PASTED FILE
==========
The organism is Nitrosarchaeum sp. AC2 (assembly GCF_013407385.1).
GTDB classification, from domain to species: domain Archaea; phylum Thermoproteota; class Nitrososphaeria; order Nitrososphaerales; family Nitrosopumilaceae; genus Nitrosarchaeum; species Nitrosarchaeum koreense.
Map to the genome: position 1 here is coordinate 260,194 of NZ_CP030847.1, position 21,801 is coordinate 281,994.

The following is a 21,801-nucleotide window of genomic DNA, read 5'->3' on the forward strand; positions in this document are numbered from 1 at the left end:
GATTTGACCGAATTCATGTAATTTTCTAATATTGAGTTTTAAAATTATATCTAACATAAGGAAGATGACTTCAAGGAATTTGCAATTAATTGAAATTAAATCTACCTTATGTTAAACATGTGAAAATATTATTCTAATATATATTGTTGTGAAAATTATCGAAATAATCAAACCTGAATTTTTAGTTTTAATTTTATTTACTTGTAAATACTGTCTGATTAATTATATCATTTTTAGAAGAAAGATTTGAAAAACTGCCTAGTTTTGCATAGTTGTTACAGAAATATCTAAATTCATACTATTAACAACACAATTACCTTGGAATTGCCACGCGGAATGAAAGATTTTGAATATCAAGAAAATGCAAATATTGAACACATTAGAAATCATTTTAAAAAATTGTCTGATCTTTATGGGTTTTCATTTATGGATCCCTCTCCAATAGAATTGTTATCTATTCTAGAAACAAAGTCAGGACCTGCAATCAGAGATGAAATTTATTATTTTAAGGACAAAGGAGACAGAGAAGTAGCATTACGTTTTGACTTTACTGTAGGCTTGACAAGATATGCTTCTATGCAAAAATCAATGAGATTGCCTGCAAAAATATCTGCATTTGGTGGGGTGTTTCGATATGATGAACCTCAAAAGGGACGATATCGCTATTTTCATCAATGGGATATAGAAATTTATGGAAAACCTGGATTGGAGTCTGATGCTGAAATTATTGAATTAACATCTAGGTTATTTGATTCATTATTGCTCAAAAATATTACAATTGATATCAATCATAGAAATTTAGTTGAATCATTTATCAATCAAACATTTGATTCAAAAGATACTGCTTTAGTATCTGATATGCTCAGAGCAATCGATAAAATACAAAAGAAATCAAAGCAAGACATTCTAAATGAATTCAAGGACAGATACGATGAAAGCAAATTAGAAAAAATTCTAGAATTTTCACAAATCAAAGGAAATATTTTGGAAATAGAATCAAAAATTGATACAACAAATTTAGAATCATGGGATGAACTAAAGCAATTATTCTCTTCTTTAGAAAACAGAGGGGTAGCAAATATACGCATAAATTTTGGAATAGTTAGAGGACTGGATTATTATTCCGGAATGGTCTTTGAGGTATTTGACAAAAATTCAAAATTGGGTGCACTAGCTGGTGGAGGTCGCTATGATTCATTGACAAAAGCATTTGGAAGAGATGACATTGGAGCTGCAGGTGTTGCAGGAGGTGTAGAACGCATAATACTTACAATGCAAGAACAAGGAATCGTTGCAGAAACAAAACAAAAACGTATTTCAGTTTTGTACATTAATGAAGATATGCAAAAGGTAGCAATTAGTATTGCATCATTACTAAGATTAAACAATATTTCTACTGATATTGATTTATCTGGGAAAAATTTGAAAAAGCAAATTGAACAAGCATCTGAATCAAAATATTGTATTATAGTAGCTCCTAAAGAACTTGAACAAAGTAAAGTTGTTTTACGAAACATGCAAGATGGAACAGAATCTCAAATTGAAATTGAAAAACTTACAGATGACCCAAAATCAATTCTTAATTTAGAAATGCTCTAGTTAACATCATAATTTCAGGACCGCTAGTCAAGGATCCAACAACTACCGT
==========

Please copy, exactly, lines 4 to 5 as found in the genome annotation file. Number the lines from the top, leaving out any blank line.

The following is a 21,801-nucleotide window of genomic DNA, read 5'->3' on the forward strand; positions in this document are numbered from 1 at the left end:
GATTTGACCGAATTCATGTAATTTTCTAATATTGAGTTTTAAAATTATATCTAACATAAGGAAGATGACTTCAAGGAATTTGCAATTAATTGAAATTAAATCTACCTTATGTTAAACATGTGAAAATATTATTCTAATATATATTGTTGTGAAAATTATCGAAATAATCAAACCTGAATTTTTAGTTTTAATTTTATTTACTTGTAAATACTGTCTGATTAATTATATCATTTTTAGAAGAAAGATTTGAAAAACTGCCTAGTTTTGCATAGTTGTTACAGAAATATCTAAATTCATACTATTAACAACACAATTACCTTGGAATTGCCACGCGGAATGAAAGATTTTGAATATCAAGAAAATGCAAATATTGAACACATTAGAAATCATTTTAAAAAATTGTCTGATCTTTATGGGTTTTCATTTATGGATCCCTCTCCAATAGAATTGTTATCTATTCTAGAAACAAAGTCAGGACCTGCAATCAGAGATGAAATTTATTATTTTAAGGACAAAGGAGACAGAGAAGTAGCATTACGTTTTGACTTTACTGTAGGCTTGACAAGATATGCTTCTATGCAAAAATCAATGAGATTGCCTGCAAAAATATCTGCATTTGGTGGGGTGTTTCGATATGATGAACCTCAAAAGGGACGATATCGCTATTTTCATCAATGGGATATAGAAATTTATGGAAAACCTGGATTGGAGTCTGATGCTGAAATTATTGAATTAACATCTAGGTTATTTGATTCATTATTGCTCAAAAATATTACAATTGATATCAATCATAGAAATTTAGTTGAATCATTTATCAATCAAACATTTGATTCAAAAGATACTGCTTTAGTATCTGATATGCTCAGAGCAATCGATAAAATACAAAAGAAATCAAAGCAAGACATTCTAAATGAATTCAAGGACAGATACGATGAAAGCAAATTAGAAAAAATTCTAGAATTTTCACAAATCAAAGGAAATATTTTGGAAATAGAATCAAAAATTGATACAACAAATTTAGAATCATGGGATGAACTAAAGCAATTATTCTCTTCTTTAGAAAACAGAGGGGTAGCAAATATACGCATAAATTTTGGAATAGTTAGAGGACTGGATTATTATTCCGGAATGGTCTTTGAGGTATTTGACAAAAATTCAAAATTGGGTGCACTAGCTGGTGGAGGTCGCTATGATTCATTGACAAAAGCATTTGGAAGAGATGACATTGGAGCTGCAGGTGTTGCAGGAGGTGTAGAACGCATAATACTTACAATGCAAGAACAAGGAATCGTTGCAGAAACAAAACAAAAACGTATTTCAGTTTTGTACATTAATGAAGATATGCAAAAGGTAGCAATTAGTATTGCATCATTACTAAGATTAAACAATATTTCTACTGATATTGATTTATCTGGGAAAAATTTGAAAAAGCAAATTGAACAAGCATCTGAATCAAAATATTGTATTATAGTAGCTCCTAAAGAACTTGAACAAAGTAAAGTTGTTTTACGAAACATGCAAGATGGAACAGAATCTCAAATTGAAATTGAAAAACTTACAGATGACCCAAAATCAATTCTTAATTTAGAAATGCTCTAGTTAACATCATAATTTCAGGACCGCTAGTCAAGGATCCAACAACTACCGT